Despite eeking out the narrowest of victories in Iowa last week, GOP frontrunner Mitt Romney still appears unable to rally the Republican electorate behind him. Polls continue to show the former Massachusetts governor garnering about a quarter of the vote nationally, while his more conservative rivals hover in striking distance despite comparatively fewer resources and smaller name ID. One of the important stories to watch in the ensuing weeks will be whether Romney chooses to tack to the right in order to endear himself to the GOP base. If he does, he risks alienating moderate voters in key western swing states like Colorado, New Mexico and Nevada.
Importantly, Romney's chief rival now appears to be Rick Santorum, an authentic culture warrior who rode evangelical support to a surprising near-win in Iowa. Santorum is already billing himself as "the conservative alternative" to Romney, who has failed to win over many social conservatives despite changing his views to adopt some extreme right-wing positions. Santorum's success going forward clearly depends on his ability to parlay his anti-birth control, anti-gay rights, views into support in upcoming primaries in states like South Carolina and Florida, where conservative Christians constitute an influential portion of the GOP electorate.
Romney, who has already moved to the right on several social issues, may be tempted to highlight his more extreme positions on issues such as abortion and gay rights. This is a risky strategy, though, as general election voters in key states -- particularly in the West -- strongly disagree with the GOP consensus. Our recent polling in Nevada, for example, reveals that just 12% of voters in Nevada want to see abortion banned. In a recent Colorado poll, we found that 79% of voters in the state favor some legal recognition for same sex couples, while just 18% say there should be no recognition.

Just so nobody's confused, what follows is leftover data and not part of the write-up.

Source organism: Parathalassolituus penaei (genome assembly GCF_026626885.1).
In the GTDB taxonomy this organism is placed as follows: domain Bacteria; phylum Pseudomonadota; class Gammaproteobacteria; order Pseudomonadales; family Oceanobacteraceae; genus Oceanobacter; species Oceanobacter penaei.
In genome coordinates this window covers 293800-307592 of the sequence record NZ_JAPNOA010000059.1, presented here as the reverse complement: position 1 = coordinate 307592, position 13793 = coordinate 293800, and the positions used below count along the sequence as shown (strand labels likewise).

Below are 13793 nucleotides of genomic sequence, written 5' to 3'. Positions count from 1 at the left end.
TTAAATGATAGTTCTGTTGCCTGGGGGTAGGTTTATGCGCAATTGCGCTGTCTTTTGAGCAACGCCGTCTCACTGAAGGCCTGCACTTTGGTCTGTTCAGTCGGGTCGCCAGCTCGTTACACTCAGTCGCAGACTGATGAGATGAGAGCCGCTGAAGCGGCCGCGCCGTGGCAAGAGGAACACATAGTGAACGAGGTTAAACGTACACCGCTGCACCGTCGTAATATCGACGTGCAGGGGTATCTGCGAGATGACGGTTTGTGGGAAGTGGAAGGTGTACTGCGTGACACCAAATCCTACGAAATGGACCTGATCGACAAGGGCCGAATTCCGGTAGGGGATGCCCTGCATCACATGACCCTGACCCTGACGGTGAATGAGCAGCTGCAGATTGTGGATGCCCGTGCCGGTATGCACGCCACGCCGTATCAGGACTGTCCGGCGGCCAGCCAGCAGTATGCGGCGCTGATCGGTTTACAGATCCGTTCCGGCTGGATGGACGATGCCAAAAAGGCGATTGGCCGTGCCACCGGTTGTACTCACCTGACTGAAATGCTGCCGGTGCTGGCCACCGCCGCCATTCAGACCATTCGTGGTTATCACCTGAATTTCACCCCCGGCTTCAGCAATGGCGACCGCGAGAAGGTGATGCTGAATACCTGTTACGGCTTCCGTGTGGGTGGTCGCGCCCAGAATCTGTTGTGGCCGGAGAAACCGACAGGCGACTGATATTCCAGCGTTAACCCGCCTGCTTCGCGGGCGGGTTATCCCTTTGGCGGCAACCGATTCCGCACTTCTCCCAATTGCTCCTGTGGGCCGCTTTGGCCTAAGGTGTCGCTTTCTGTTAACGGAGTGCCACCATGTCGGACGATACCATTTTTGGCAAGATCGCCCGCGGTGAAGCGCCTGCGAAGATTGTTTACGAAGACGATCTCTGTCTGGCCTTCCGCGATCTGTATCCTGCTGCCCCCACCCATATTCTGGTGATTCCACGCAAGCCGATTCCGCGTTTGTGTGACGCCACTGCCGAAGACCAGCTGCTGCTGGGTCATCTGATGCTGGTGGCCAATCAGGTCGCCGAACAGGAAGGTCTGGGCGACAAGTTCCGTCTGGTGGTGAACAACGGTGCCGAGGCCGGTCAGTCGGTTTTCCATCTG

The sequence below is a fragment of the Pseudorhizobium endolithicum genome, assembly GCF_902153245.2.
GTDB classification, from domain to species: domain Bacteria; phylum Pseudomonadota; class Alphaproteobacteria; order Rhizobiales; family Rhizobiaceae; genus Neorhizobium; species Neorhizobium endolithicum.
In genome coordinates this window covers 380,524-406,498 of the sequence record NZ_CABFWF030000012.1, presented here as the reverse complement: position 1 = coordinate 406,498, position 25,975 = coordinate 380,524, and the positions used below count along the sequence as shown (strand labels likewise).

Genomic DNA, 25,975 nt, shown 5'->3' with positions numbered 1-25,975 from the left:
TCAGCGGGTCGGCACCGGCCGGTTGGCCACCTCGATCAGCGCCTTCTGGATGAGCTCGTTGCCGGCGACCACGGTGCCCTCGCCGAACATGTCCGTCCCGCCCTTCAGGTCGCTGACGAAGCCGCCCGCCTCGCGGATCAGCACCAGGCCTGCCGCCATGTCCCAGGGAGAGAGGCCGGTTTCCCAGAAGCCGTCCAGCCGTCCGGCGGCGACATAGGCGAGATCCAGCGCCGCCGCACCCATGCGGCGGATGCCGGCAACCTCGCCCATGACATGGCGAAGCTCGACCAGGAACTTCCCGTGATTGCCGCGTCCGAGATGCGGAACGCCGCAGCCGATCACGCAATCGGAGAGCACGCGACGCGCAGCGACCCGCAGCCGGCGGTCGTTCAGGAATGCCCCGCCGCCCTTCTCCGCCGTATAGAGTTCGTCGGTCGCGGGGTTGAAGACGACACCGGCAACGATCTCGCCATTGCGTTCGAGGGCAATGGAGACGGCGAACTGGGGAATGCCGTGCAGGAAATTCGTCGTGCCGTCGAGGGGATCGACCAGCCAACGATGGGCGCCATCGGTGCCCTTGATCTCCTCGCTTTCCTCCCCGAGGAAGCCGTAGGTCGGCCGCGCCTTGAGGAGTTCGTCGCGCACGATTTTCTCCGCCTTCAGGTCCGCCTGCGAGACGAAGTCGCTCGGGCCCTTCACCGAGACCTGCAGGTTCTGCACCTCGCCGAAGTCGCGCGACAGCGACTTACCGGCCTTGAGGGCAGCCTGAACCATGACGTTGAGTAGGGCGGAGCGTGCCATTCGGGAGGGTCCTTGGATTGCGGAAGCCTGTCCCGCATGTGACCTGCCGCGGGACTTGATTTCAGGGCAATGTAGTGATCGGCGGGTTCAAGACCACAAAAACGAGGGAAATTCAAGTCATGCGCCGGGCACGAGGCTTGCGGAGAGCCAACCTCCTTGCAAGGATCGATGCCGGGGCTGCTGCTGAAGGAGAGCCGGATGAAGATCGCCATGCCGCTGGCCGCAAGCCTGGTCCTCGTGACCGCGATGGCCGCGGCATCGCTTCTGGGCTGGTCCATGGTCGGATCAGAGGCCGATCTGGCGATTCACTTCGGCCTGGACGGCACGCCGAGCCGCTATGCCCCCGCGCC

Nationally, Project New West has found that 80 percent of voters nationwide agree with the statement that "government should not be getting involved in the decision to end a pregnancy, it's better left to a woman, her family and her faith."
Social issues aren't the only place where Romney is facing rightward pressure, however. Libertarians and right-wingers within the GOP are also working to peg Romney as a "timid Massachusetts moderate" on issues like taxes, social security and welfare reform.
The broader electorate, however, is unlikely to respond to right-wing red meat on these issues. In a six-state regional poll conducted in AZ, CO, MT, NM, NV and WA, 60% of all voters responded that they were less likely to vote for a candidate who called social security a "monstrous lie." In Nevada, we found that 55% opposed a proposal to cut Medicare funding and eliminating Medicare for those under age 55.
The GOP electorate is clearly still looking for a candidate who they feel shares their values and ideals. The problem for Republicans is that those ideals are likely to turn off the most important voters in the most crucial swing states come November.
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